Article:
Remember those long lines for unemployment benefits this spring and summer? Kentucky’s unemployment system has left many anxious about how they will survive the pandemic. Now we’re learning about a new issue that will hurt even more people.
A recent well-done investigation by Kentucky Center for Investigative Reporting revealed even more troubling problems with many Kentuckians scrambling for answers. The state is telling them to pay back claims despite following the instructions of Gov. Andy Beshear to self-quarantine if there was a reasonable risk of exposure at their job.
Reporters talked with several unemployment insurance lawyers who heard from many people caught between a rock and a hard place. The unemployment office approved their claim and issued payments only to reassess later and find those workers ineligible a month later.
The investigation follows Tracey Hayes of Glasgow, who is challenging the state in the Monroe Circuit Court. Her ruling could have a ripple effect that extends to others who self-quarantined based on what they heard the governor say at his briefings.
On March 25, the governor told Kentuckians the state was expanding unemployment insurance to new categories of people, including contract workers, substitute teachers and “anyone who has had to leave their job because of quarantine.”
“This means that so many of you who are out there, who were worried, are now able to file, and we want you to,” Beshear said. While he spoke, viewers saw a slide that said people were eligible for unemployment if they left their job due to a “reasonable risk of exposure (self-quarantine).”
In response to the investigation, the Beshear administration said the governor passed along guidance from the federal government that changed a month later.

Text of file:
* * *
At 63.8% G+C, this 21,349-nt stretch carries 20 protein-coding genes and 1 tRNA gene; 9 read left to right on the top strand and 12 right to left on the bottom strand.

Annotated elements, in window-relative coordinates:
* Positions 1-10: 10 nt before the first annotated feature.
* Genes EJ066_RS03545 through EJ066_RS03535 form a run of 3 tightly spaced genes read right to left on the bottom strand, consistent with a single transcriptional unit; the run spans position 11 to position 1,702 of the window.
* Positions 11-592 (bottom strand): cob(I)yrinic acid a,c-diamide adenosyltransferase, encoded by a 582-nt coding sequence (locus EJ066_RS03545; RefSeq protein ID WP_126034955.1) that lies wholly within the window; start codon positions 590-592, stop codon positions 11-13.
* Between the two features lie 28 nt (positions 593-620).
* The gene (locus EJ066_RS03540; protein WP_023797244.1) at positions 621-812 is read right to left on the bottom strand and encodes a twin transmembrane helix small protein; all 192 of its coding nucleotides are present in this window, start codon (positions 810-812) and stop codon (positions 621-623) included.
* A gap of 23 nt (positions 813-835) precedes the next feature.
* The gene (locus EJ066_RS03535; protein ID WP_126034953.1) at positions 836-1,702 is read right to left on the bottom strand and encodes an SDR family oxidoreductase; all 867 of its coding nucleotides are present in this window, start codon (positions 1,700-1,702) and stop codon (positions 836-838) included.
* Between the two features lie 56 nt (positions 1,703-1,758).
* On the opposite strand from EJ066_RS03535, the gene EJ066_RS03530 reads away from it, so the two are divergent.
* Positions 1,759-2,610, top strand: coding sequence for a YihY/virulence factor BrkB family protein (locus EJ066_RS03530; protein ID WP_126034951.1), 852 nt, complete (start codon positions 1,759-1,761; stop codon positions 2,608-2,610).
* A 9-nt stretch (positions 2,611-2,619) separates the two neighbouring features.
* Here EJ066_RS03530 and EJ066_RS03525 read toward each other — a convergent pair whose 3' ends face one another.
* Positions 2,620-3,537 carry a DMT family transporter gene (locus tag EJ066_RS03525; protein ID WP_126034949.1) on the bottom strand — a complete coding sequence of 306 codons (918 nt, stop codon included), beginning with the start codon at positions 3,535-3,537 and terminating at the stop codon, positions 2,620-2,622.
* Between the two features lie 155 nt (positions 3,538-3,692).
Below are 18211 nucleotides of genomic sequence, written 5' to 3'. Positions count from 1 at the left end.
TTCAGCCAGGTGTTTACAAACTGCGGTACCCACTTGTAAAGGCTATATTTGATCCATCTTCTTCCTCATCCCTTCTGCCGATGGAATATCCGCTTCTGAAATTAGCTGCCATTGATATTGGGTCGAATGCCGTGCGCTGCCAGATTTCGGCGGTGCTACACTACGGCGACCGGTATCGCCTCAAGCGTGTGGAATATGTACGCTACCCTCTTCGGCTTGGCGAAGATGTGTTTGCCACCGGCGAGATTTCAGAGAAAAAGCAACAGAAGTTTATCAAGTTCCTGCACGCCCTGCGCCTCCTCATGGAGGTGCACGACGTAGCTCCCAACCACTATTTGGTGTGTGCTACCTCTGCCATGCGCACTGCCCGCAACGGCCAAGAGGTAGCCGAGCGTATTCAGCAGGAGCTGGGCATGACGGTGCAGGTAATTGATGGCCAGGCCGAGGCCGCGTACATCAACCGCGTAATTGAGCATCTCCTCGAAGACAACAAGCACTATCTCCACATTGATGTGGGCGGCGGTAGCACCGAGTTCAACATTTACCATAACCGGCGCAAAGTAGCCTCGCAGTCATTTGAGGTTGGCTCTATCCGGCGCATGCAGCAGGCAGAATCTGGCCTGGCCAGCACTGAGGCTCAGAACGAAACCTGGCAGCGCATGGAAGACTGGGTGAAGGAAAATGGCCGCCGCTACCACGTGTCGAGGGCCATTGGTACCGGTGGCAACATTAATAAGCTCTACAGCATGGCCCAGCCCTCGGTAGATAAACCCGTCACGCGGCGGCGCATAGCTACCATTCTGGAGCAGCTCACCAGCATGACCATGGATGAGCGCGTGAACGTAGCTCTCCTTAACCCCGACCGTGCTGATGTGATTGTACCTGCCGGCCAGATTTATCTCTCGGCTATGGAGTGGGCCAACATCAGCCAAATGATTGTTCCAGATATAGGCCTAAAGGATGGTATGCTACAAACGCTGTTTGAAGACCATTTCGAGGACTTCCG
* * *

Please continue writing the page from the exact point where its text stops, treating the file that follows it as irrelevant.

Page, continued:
The state did not communicate the change to those receiving the benefit and, now, recipients like Hayes are left to find a way to pay it back or face the consequences.
The state’s frequently asked questions webpage about unemployment insurance benefits still says Kentuckians with a reasonable fear of contracting coronavirus are eligible if their employer hasn’t offered telework or reasonable accommodations.
That’s not acceptable. If we’re all in this together, as Gov. Beshear likes to say, then that should include unemployment issues brought on by the state itself. The Beshear administration dropped the ball by not updating the information and even continuing to send them unemployment. Sadly, some Kentuckians are now facing a debt they would not have accrued otherwise.
Maybe the Monroe Circuit Court case can provide some relief for Kentuckians who, through no fault of their own, are facing steep burdens in paying back what our governor told them was rightfully theirs to claim.
Kentucky workers have filed more than 1 million jobless claims since the start of the coronavirus pandemic. While around 90% of cases have been processed, tens of thousands are still unresolved. Many of them were filed in March, April and May.
How long would your family survive without any kind of income?
And even worse, imagine receiving a letter from the unemployment office that says what you are expecting isn’t coming and you must repay what you’ve already received. What if you’ve already spent the money on groceries, bills and a house payment or rent?
That’s not getting through this together. The state should bear the responsibility to make this right for Kentuckians.